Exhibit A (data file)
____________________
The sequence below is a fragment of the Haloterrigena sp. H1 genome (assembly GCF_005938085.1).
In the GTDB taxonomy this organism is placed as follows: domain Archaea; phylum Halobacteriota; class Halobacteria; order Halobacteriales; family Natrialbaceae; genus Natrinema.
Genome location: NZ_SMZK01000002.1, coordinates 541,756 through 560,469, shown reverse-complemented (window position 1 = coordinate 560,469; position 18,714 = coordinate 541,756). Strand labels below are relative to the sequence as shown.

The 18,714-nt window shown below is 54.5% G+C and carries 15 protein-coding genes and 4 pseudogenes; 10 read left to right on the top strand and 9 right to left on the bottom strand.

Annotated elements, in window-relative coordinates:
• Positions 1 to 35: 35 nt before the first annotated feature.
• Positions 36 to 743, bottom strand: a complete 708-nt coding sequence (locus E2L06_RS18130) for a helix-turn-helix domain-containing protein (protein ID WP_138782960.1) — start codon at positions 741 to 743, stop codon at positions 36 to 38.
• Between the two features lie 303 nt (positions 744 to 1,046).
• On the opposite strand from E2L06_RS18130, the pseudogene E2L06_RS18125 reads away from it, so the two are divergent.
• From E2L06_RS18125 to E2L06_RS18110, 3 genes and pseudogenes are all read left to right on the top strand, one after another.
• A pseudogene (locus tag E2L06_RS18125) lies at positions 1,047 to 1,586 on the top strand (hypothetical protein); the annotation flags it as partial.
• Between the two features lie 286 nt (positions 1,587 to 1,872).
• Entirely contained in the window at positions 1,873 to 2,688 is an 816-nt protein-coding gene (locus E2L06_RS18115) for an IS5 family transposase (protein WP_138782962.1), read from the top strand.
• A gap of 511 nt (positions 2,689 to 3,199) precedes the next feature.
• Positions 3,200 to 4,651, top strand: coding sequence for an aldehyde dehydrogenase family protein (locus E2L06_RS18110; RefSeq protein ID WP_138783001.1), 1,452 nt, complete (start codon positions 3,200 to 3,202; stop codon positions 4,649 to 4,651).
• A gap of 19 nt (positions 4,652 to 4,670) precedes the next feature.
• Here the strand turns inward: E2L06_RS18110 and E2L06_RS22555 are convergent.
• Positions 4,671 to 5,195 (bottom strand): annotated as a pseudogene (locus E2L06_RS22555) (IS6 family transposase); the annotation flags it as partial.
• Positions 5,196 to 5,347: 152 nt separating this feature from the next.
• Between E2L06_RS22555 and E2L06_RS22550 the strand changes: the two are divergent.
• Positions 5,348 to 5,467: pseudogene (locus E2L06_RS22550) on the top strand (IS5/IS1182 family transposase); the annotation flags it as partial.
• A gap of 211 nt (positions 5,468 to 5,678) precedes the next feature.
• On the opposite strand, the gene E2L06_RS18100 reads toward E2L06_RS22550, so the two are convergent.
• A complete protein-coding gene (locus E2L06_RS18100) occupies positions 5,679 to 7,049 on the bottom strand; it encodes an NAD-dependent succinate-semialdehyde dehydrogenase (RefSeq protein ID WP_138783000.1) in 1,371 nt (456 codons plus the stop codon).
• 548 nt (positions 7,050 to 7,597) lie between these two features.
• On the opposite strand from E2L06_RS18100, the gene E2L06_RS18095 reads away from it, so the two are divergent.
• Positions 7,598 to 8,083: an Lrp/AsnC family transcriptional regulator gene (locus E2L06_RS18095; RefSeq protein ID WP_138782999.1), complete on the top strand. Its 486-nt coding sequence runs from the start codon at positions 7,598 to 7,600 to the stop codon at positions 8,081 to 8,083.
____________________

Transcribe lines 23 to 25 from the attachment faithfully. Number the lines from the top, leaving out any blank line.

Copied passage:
• On the opposite strand, the gene E2L06_RS18100 reads toward E2L06_RS22550, so the two are convergent.
• A complete protein-coding gene (locus E2L06_RS18100) occupies positions 5,679 to 7,049 on the bottom strand; it encodes an NAD-dependent succinate-semialdehyde dehydrogenase (RefSeq protein ID WP_138783000.1) in 1,371 nt (456 codons plus the stop codon).
• 548 nt (positions 7,050 to 7,597) lie between these two features.